The recent rally may have you feeling pretty good about
yourself. After all, Dow members such as
Coca-Cola (NYSE: KO),
United Technologies (NYSE: UTX), and
3M (NYSE: MMM) are all up big this year. If
you're new to the market, you may be thinking that this
stock-picking stuff is
It's not -- and this recent rally cannot continue. It's
not in the nature of U.S. large caps to offer greater than
20% returns in a
year, let alone a few months. This market is
seriously out of whack.
That makes no sense
And although Federal Reserve Chairman Ben
Bernanke has declared the recession "very likely over,"
unemployment still hovers close to 10%, the credit markets
are still anemic, and the government is subsidizing consumer
You may say, "Yeah, but the market is
forward-looking." Sure it is, but it's not
thatforward-looking. Tack on the inflation that's
likely to result from
rampant deficit spendingand, well, tread carefully in
What you can do
It's for these reasons that we continue to
look outside the U.S. for compelling stock ideas at
Motley Fool Global Gains
, and why we're particularly excited about the
opportunities in China, Brazil, India, and Chile.
Stocks in these countries today offer better valuations
relative to their future growth prospects -- and the recent
rally has left many of them behind. And the advantages over
the U.S. aren't necessarily the same from country to
India has a younger workforce; Chile a large budget
surplus and abundant natural resources; China a massive
population with significant personal savings; Brazil a
growing resource economy that is developing stronger and
stronger ties with China. Thus, these countries can hold up
to some degree even as the U.S. falters, although complete
decoupling is unlikely.
Yanglin Soybean , for example, has fallen by
30% this year and now trades for a paltry 0.2 times revenue.
And although the company is struggling to handle rising
soybean prices in China, more important for the long term is
that it's been classified as a key leading enterprise in
agriculture and is helping that country achieve its strategic
goal of becoming food-independent.
But if you look up Yanglin Soybean, you may be scared off.
It trades over the counter, the stock is illiquid, and the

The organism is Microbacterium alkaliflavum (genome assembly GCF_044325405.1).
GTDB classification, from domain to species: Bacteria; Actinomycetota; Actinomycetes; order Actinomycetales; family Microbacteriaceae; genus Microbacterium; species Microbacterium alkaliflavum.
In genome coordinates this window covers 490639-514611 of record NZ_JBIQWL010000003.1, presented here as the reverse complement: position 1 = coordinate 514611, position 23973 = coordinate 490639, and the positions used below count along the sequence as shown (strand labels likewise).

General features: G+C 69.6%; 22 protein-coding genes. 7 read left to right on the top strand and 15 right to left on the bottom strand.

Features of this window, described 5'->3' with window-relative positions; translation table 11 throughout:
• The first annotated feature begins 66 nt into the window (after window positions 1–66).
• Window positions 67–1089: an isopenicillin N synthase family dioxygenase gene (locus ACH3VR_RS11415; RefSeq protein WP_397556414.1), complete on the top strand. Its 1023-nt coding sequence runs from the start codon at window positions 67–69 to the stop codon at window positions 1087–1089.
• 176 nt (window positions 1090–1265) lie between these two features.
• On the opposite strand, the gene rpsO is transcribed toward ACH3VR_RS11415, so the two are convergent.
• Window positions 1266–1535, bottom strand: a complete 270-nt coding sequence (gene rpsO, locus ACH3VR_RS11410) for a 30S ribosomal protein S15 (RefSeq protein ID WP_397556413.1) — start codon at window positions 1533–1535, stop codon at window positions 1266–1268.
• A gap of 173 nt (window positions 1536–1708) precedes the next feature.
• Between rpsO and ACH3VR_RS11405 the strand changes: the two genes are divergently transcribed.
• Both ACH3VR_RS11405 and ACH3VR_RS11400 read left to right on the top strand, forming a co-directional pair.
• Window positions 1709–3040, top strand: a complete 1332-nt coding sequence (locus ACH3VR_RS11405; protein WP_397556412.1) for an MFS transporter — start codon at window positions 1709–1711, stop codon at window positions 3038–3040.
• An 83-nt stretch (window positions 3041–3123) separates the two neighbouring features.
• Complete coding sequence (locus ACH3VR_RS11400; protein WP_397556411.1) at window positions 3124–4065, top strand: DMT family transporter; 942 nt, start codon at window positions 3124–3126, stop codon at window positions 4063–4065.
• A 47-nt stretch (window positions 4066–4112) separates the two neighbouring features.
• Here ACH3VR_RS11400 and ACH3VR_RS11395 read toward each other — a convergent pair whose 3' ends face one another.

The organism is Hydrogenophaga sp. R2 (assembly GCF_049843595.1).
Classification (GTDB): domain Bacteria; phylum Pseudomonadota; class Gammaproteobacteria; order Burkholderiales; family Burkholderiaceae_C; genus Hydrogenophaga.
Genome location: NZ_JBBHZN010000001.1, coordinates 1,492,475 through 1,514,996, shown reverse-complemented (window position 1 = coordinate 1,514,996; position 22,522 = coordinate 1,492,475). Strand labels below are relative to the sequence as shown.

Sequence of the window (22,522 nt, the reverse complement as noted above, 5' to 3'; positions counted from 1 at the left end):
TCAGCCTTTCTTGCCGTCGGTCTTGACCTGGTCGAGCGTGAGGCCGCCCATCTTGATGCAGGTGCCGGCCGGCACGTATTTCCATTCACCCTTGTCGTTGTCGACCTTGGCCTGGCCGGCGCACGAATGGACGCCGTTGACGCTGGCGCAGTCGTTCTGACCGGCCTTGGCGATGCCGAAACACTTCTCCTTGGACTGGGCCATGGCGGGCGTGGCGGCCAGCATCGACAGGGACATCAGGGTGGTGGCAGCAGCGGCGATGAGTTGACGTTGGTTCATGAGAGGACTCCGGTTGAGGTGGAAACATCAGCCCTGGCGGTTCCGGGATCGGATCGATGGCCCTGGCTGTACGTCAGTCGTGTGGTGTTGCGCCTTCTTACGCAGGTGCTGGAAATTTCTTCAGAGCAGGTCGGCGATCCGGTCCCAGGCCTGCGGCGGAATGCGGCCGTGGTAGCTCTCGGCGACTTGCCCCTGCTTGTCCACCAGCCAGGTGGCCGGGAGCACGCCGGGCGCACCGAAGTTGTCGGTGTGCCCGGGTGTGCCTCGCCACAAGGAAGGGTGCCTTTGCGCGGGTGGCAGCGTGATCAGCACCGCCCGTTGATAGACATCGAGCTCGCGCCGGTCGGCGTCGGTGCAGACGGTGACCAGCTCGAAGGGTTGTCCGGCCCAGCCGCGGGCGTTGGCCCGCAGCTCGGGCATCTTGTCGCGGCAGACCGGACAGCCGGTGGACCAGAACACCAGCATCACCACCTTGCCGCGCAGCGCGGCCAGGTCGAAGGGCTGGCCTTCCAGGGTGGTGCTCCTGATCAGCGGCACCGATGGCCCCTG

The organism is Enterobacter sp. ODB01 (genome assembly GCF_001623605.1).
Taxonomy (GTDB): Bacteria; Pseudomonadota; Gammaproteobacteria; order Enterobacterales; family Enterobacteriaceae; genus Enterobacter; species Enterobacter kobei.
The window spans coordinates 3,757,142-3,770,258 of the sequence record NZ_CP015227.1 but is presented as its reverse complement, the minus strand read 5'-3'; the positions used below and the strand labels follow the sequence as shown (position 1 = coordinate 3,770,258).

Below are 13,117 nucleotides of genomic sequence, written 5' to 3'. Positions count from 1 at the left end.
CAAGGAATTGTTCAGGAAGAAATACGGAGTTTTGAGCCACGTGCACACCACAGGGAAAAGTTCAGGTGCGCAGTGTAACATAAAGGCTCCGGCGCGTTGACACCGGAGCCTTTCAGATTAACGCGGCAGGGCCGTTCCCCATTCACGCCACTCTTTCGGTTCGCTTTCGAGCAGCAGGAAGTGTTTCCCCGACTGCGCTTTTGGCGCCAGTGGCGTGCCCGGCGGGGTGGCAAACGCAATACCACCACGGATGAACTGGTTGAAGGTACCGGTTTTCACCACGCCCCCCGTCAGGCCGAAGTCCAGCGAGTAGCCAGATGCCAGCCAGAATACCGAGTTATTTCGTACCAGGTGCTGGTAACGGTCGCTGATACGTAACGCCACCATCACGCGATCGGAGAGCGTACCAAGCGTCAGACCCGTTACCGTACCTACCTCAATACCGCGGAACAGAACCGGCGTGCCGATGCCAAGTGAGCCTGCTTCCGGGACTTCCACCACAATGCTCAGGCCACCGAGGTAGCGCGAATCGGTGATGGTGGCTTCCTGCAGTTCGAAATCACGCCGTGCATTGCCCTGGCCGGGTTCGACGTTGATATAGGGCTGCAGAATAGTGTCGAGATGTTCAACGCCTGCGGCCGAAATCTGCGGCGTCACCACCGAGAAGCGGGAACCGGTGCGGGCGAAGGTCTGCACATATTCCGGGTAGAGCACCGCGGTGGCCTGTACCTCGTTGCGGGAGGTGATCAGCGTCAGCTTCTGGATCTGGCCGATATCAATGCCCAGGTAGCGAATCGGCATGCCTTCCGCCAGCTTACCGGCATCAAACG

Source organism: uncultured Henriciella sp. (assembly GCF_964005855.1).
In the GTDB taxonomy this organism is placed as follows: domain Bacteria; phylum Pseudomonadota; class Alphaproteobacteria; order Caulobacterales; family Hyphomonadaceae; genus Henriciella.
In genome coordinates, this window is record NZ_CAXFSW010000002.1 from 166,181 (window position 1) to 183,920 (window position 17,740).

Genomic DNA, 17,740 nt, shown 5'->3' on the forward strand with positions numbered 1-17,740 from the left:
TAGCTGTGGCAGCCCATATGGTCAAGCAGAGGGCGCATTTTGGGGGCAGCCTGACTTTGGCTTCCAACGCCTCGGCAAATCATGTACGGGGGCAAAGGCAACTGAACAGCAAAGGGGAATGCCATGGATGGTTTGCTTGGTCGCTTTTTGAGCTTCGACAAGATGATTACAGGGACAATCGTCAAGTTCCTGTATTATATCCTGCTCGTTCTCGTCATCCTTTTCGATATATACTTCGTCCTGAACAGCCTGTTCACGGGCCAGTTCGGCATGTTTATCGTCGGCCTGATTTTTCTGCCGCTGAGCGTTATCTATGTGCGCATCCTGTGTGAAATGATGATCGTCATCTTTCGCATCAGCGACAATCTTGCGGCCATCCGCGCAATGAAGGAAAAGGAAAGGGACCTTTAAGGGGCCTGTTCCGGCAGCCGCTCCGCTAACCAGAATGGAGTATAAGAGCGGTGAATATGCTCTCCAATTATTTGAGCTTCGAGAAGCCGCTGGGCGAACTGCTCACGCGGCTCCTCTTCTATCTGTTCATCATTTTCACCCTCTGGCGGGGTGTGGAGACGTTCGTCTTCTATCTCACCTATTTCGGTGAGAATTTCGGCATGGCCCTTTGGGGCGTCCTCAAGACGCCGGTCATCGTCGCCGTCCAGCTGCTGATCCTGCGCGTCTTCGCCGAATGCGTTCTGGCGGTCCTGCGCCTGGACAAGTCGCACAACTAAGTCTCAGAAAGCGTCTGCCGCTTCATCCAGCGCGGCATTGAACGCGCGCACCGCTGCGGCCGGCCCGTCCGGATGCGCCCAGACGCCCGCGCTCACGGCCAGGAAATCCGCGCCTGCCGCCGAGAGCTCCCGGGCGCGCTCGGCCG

board has no independent directors. There's no way to be sure
that the company cares a lick for outside shareholders.
It's time to take off the training wheels
These are legitimate concerns. But I've
already triedto assuage them. So, today, I point you to
Baupost Group's Seth Klarman's 1997 letter to
I frequently hear the argument that the rules are
different overseas: the accounting murky, the annual
reports unreadable, the currencies sometimes unhedgeable.
All of these points are fair, but, rather than being
arguments to avoid foreign markets, they are instead
arguments to embrace them. After all, as an investor you
never have perfect information, and the biggest profits are
always available (just as they have been in the U.S.) when
competition and information are scarce.
The payoff to fundamental analysis rises
proportionately with the difficulty of performing
Yes, I added that emphasis, because it's such a key point.
Klarman goes on to say that the highest return -- the
realmoney -- is made in markets where information is
scarce and management teams are not yet obviously
The logical conclusion
Think about that and decide what kind of
investor you're willing and able to be. If you're satisfied
with average returns, buy an index fund and enjoy the 5% or
so annual gains you'll reap from core holdings in
Oracle (Nasdaq: ORCL) and
McDonald's (NYSE: MCD). And yes, you're
getting those same kinds of big, staid megacaps even when you
purchase an emerging-markets index fund. Top holdings in
Vanguard's offering are
Petrobras (NYSE: PBR) and
China Life Insurance (NYSE: LFC).
© 2009 UCLICK L.L.C.